Conspiracy of Silence
Bill Quick

Book Review: ‘A Troublesome Inheritance’ by Nicholas Wade –

“A Troublesome Inheritance” poses a different order of threat to the orthodoxy. The evidence in “The Bell Curve,” “Male/Female” and “A Blank Slate” was confined to the phenotype—the observed characteristics of human beings—and was therefore vulnerable to attack or at least obfuscation. The discoveries Mr. Wade reports, that genetic variation clusters along racial and ethnic lines and that extensive evolution has continued ever since the exodus from Africa, are based on the genotype, and no one has any scientific reason to doubt their validity.

And yet, as of 2014, true believers in the orthodoxy still dominate the social science departments of the nation’s universities. I expect that their resistance to “A Troublesome Inheritance” will be fanatical, because accepting its account will be seen, correctly, as a cataclysmic surrender on some core premises of political correctness. There is no scientific reason for the orthodoxy to win. But it might nonetheless.

Here’s a hard truth:  Whenever actual science conflicts with the shibboleths of the softer sciences – social “science” versus actual genetic reality, for instance – the junk scientists will double down on their faiths by trying to suppress the actual science in favor of the junk.  Why?  Because the junk cannot succeed when faced with real science.

We’ve seen it before:  the junk science of “climate change” (which is really anthropogenic global warming), fatty diets as the primary cause of obesity and cardiovascular disease, and the fabled “Population Bomb” pushed by Paul Erlich.

As Glenn Reynolds put it:

Instapundit »

Remember, there are some things you’re not allowed to talk about. We make fun of the Victorians for their prudishness and censoriousness, but our society is just as prudish and censorious. Just about different things.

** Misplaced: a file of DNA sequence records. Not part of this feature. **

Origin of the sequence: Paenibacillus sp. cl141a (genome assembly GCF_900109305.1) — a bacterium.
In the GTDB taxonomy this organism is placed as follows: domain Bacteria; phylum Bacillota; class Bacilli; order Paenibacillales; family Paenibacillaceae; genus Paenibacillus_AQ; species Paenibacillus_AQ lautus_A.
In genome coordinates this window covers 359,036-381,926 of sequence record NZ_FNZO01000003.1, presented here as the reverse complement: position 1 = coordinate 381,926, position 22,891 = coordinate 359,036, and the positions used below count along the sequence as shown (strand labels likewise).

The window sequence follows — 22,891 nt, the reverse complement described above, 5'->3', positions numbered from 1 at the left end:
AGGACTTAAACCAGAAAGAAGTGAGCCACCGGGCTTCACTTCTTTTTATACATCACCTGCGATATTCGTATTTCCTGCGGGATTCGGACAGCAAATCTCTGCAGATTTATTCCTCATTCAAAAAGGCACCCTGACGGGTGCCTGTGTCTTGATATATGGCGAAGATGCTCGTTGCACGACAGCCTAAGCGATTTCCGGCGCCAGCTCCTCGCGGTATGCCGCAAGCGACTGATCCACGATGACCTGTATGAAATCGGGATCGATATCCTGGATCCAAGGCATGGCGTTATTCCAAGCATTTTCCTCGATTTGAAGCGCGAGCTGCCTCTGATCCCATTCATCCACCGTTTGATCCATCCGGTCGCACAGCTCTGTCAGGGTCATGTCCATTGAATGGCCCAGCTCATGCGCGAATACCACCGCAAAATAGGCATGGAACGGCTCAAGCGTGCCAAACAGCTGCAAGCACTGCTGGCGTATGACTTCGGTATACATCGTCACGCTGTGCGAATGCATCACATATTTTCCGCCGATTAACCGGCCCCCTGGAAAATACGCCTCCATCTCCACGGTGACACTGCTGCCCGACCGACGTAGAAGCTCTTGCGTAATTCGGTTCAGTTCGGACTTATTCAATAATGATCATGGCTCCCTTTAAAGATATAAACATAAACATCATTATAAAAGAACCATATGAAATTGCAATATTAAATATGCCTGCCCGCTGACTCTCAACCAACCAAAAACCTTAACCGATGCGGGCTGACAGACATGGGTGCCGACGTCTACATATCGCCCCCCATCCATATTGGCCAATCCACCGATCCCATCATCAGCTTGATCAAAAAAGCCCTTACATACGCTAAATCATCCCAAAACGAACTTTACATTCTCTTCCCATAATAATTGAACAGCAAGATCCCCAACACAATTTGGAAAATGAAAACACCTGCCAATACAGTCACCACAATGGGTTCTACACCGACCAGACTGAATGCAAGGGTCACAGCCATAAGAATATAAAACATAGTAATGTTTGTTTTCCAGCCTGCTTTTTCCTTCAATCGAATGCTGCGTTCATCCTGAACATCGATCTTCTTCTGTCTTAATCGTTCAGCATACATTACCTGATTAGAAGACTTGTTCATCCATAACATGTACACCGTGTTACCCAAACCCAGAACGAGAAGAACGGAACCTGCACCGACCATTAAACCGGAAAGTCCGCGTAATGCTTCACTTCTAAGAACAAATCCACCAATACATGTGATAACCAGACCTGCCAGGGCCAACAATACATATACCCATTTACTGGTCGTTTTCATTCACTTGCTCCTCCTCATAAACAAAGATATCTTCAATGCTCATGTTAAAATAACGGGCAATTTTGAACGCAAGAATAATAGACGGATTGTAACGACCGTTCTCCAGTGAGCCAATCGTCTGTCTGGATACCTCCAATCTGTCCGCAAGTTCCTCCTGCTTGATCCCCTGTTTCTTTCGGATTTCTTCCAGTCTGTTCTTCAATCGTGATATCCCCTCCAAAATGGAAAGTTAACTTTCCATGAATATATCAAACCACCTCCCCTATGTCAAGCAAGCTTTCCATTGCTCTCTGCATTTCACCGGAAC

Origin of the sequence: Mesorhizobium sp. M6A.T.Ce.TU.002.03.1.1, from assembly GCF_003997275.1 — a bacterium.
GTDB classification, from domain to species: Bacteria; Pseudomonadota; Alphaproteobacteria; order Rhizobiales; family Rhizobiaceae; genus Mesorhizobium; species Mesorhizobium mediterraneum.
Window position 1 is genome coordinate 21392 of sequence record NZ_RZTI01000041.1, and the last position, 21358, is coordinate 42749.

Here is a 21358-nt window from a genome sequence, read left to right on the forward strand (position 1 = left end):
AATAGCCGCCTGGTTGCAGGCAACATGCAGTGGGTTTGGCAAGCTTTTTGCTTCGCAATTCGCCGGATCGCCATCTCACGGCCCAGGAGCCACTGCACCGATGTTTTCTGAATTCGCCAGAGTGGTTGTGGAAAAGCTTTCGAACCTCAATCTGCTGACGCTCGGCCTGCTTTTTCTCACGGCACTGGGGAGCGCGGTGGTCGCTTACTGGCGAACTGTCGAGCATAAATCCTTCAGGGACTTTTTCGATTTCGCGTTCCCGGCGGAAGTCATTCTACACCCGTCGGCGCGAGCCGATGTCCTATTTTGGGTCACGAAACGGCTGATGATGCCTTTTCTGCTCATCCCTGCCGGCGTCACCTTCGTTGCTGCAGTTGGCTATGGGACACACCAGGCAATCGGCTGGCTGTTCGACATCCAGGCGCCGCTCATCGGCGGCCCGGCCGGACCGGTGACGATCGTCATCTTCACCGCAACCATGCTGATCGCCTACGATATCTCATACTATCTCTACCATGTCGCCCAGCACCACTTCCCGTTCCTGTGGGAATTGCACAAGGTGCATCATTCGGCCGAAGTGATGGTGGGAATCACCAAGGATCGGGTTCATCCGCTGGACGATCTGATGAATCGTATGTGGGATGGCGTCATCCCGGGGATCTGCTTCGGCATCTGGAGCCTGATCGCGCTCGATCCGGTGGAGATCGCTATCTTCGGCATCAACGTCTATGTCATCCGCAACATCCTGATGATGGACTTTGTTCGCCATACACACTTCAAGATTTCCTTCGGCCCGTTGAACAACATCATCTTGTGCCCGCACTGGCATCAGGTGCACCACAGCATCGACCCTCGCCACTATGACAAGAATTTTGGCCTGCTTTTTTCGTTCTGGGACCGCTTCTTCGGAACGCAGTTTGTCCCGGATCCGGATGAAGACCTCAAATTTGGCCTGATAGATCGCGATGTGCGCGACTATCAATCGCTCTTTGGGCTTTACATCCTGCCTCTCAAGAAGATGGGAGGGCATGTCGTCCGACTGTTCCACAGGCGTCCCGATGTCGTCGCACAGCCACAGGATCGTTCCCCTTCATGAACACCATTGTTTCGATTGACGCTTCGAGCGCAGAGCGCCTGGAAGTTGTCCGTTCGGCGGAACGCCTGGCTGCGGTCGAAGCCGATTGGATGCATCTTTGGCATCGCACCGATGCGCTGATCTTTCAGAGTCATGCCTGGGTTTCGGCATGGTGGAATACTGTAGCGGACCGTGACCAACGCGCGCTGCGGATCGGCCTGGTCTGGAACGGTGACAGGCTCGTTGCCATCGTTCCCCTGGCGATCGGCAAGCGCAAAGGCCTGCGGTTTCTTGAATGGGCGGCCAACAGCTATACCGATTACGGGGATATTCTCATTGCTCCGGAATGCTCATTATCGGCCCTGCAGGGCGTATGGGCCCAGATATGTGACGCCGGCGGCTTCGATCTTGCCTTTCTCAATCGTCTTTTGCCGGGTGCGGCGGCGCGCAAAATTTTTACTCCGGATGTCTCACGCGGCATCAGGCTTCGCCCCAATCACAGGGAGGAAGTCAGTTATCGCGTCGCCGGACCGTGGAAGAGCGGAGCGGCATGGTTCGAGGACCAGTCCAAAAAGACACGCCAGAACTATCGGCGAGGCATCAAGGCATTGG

We need to change the people who determine what we’re allowed, and not allowed, to talk about.  Or, actually, get rid of such people entirely.

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Bill Quick

About Bill Quick

I am a small-l libertarian. My primary concern is to increase individual liberty as much as possible in the face of statist efforts to restrict it from both the right and the left. If I had to sum up my beliefs as concisely as possible, I would say, "Stay out of my wallet and my bedroom," "your liberty stops at my nose," and "don't tread on me." I will believe that things are taking a turn for the better in America when married gays are able to, and do, maintain large arsenals of automatic weapons, and tax collectors are, and do, not.


Conspiracy of Silence — 10 Comments

  1. Well, good thing I checked the DP front page before putting the time into writing my own post on this. Caveat for the rest of this comment: I haven’t read the book. Just found out about it an hour ago.

    A Troublesome Inheritance will either kick up a shit-storm or be buried. I’m guessing “they” will try to bury it and its troublesome assertions, but there may be something which kicks up public attention and immediately-following condemnation.

    I remember the fury and furor over The Bell Curve, mainly by people who hadn’t read it, or at most had skimmed Chapter 13. I remember there were attacks on Herrnstein’s and Murray’s funding and ethics and qualifications and I remember there were denials that the conclusions could be correct and I remember there were assertions that it doesn’t matter anyway because intelligence doesn’t mean anything. There were some areas brought up which merited further research*, but I don’t remember any valid refutations of the data or conclusions.

    * Which has not been performed, so far as I know. Grant requests for research into racial or sexual differences in cognitive ability are unlikely to receive favorable responses from any government or endowment with enough money to fund them.